BEIJING (June 29, 2007) -- The NFL has some details to sort out before American football makes it in China.
For one, the language. The all-American game fits poorly into Chinese.
"We've had to come up with an entirely new nomenclature for the sport," Gordon Smeaton said, an NFL vice president who was in the capital, part of a promotional tour with the New England Patriots to drum up interest in a sport largely unknown in the Middle Kingdom.
"This is a situation we don't face in any other country and it will take some time," Smeaton added.
For the record, in Chinese the game is known as "Mei shi gan lan qiu," which can mean "American-style rugby," or "American-style olive-shaped ball," depending on the translation.
A touchdown is a "da zhen."
The quarterback is the "si fen wei" -- the one-fourth position.
And the byzantine rules are tough, explained Patriots tight end Benjamin Watson, who's been hanging around for a few days to explain strategy and tactics to Chinese fans and reporters.
"We need to teach about throwing and catching and some of the rules of the game," Watson said. "About where players line up. The game is almost like a chess match."
Basketball has been played for 100 years in China. Baseball is an oddity, but at least it has roots. The NFL might be the most popular game in the Untied States, but it arrived in China only a few years ago and its playing catch up in a country of 1.3 billion with a swelling middle class.
"I think the reason we might be further behind is we're not an Olympic sport," Smeaton said. "The NFL has only been active in China for the last four years. I suppose we are further behind, so we have to work twice as hard."
For now, the NFL is thinking small. It's been sponsoring a school-age flag league involving 5,000 players. An NFL game is shown weekly on China's state-run CCTV. Smeaton said the NFL is about "to announce a much broader distribution of games" in the country. It might also change viewing times and might add more live telecasts.
He said the annual Super Bowl telecast drew up to 10 million viewers.
"The audience for the weekly game, we're happy with a couple of million people watching the game. That's where we are," Smeaton said.
He also hinted the NFL might use China as a market to test new technology.
"In may cases they (Chinese) are ahead of where the United States is and we can afford to try new things here in terms of distribution of our games that we might not in other markets where you have traditional broadcast relationships."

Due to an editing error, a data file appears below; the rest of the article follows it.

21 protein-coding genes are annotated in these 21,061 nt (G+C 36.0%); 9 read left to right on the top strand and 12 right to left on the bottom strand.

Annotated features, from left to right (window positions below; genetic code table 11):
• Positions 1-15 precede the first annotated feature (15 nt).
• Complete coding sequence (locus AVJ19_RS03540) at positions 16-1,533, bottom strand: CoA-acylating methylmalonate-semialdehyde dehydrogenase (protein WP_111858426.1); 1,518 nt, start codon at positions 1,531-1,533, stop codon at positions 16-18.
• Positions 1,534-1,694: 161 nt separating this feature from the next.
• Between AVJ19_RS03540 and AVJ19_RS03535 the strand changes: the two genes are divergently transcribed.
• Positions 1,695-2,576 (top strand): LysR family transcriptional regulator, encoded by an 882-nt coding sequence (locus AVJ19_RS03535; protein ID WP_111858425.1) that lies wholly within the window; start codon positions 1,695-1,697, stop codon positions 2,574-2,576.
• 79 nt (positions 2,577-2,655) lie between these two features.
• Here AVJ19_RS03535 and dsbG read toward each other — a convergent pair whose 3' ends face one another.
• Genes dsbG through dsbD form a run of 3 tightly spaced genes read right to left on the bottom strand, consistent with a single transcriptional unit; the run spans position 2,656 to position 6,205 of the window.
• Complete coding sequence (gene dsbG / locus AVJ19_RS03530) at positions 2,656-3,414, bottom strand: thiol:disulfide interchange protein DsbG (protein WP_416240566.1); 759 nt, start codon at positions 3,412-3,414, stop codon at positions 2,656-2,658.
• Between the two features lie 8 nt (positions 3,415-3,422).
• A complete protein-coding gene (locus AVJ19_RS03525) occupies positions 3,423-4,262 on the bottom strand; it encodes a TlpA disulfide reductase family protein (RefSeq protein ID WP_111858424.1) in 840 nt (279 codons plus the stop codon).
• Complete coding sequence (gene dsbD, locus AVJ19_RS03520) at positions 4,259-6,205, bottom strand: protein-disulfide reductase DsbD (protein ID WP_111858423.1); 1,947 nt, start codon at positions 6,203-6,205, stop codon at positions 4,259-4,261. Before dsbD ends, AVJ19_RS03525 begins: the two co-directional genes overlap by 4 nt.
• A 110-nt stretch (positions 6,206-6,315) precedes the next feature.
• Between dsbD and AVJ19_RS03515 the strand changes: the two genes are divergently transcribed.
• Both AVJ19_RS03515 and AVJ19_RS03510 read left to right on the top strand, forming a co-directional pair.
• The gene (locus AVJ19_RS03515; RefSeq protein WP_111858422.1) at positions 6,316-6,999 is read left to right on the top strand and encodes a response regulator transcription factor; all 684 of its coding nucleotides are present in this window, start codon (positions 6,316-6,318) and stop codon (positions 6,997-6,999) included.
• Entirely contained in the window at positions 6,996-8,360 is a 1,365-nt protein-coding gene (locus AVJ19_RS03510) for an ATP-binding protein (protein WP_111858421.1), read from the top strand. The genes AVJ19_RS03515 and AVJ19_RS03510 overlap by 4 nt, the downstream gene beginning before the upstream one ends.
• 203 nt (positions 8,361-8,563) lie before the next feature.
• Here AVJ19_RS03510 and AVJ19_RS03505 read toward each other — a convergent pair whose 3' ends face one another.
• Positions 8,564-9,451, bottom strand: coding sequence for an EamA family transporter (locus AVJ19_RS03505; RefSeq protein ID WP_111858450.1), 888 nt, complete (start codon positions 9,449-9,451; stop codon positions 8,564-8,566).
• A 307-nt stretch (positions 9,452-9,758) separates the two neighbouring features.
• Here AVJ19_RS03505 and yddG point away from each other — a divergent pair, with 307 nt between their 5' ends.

He also talked up online games.
"We see a day in the not too distant future when Korean NFL fans will be on line with Chinese fans in Shanghai, or with Indonesians or with Tokyo."
The NFL's target in China is men, ages 16-30, who have traveled and are interested in foreign cultures. That's as many as 50 million people.
The NFL has sputtered selling American football in Europe, and on June 29 folded its developmental league there after 16 years. NFL Europa reportedly was losing about $30 million a season.
Smeaton suggested China would be a moneymaker with TV eventually generating revenue.
"Once we get enough of a fan base, we expect that companies will come on board (as sponsors)," Smeaton said.
The Patriots are ahead of most NFL teams in exploring China. The club has a Chinese-language Web site, a director of Chinese business development -- Nicholas Krippendorf -- and its replica jersey went on sale this week in China for 680 yuan (approximately $90 U.S.).
"Any league in China would be years and years away," Smeaton said. "The developmental work takes so much time because you have to develop athletes. But you cannot snap your fingers and make that happen."
The NFL is also trying to recover from a minor embarrassment.
It planned a preseason game in Beijing in August -- between the New England Patriots and Seattle Seahawks -- but the game was postponed on short notice. The NFL said the China announcement was premature, and it could not manage to stage both that game and the regular-season contest between the Miami Dolphins and New York Giants that will proceed this fall in London.
Playing in Beijing in 2009 is the new target, and the game might be played in the new 91,000-seat National Stadium, called the "Bird's Nest," which is going up for the 2008 Beijing Olympics.
"This now gives us an opportunity to build a fan base and we have another two years to get prepared," Smeaton said.
Watson, who has traveled sparingly outside the United States, said China felt close to home during his 13-hour flight from Newark.
"Strategy, teamwork, work ethic -- these are all things that are deeply rooted in Chinese tradition," Watson said, hinting the NFL could use a Yao Ming to promote itself. "To have a player in the NFL from China, from anywhere, this creates better international relations and obviously a big fan base."
"Everything starts somewhere. In America, football just didn't start off in the NFL. It started off as a small game that people looked at as kind of crazy. Now it the most popular game in America."
But in China?
The Associated Press News Service
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